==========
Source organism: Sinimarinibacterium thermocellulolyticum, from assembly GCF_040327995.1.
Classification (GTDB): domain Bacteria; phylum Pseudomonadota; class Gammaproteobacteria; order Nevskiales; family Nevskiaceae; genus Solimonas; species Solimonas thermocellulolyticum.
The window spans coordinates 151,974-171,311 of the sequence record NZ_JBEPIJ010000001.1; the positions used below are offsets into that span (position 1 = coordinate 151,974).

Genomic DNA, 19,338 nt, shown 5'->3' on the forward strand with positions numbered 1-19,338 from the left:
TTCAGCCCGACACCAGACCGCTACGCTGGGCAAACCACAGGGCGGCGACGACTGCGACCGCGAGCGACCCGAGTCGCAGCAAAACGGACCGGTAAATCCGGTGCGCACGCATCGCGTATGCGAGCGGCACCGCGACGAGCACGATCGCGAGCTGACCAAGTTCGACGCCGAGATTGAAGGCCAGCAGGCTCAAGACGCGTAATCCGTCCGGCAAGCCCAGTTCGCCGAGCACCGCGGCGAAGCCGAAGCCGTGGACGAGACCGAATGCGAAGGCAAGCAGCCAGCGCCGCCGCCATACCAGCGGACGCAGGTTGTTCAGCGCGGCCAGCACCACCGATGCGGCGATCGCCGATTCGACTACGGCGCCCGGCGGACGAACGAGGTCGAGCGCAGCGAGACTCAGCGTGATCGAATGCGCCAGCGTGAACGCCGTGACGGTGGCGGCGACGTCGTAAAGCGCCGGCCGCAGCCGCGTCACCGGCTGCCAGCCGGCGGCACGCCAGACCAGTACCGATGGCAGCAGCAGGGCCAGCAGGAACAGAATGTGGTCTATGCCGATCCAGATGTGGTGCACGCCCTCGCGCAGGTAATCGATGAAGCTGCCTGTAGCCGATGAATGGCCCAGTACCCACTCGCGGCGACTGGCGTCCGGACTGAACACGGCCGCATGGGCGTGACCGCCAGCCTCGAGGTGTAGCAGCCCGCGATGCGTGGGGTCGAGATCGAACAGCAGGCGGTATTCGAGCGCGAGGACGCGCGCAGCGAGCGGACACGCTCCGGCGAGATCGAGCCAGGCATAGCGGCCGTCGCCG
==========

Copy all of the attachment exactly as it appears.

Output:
Source organism: Sinimarinibacterium thermocellulolyticum, from assembly GCF_040327995.1.
Classification (GTDB): domain Bacteria; phylum Pseudomonadota; class Gammaproteobacteria; order Nevskiales; family Nevskiaceae; genus Solimonas; species Solimonas thermocellulolyticum.
The window spans coordinates 151,974-171,311 of the sequence record NZ_JBEPIJ010000001.1; the positions used below are offsets into that span (position 1 = coordinate 151,974).

Genomic DNA, 19,338 nt, shown 5'->3' on the forward strand with positions numbered 1-19,338 from the left:
TTCAGCCCGACACCAGACCGCTACGCTGGGCAAACCACAGGGCGGCGACGACTGCGACCGCGAGCGACCCGAGTCGCAGCAAAACGGACCGGTAAATCCGGTGCGCACGCATCGCGTATGCGAGCGGCACCGCGACGAGCACGATCGCGAGCTGACCAAGTTCGACGCCGAGATTGAAGGCCAGCAGGCTCAAGACGCGTAATCCGTCCGGCAAGCCCAGTTCGCCGAGCACCGCGGCGAAGCCGAAGCCGTGGACGAGACCGAATGCGAAGGCAAGCAGCCAGCGCCGCCGCCATACCAGCGGACGCAGGTTGTTCAGCGCGGCCAGCACCACCGATGCGGCGATCGCCGATTCGACTACGGCGCCCGGCGGACGAACGAGGTCGAGCGCAGCGAGACTCAGCGTGATCGAATGCGCCAGCGTGAACGCCGTGACGGTGGCGGCGACGTCGTAAAGCGCCGGCCGCAGCCGCGTCACCGGCTGCCAGCCGGCGGCACGCCAGACCAGTACCGATGGCAGCAGCAGGGCCAGCAGGAACAGAATGTGGTCTATGCCGATCCAGATGTGGTGCACGCCCTCGCGCAGGTAATCGATGAAGCTGCCTGTAGCCGATGAATGGCCCAGTACCCACTCGCGGCGACTGGCGTCCGGACTGAACACGGCCGCATGGGCGTGACCGCCAGCCTCGAGGTGTAGCAGCCCGCGATGCGTGGGGTCGAGATCGAACAGCAGGCGGTATTCGAGCGCGAGGACGCGCGCAGCGAGCGGACACGCTCCGGCGAGATCGAGCCAGGCATAGCGGCCGTCGCCG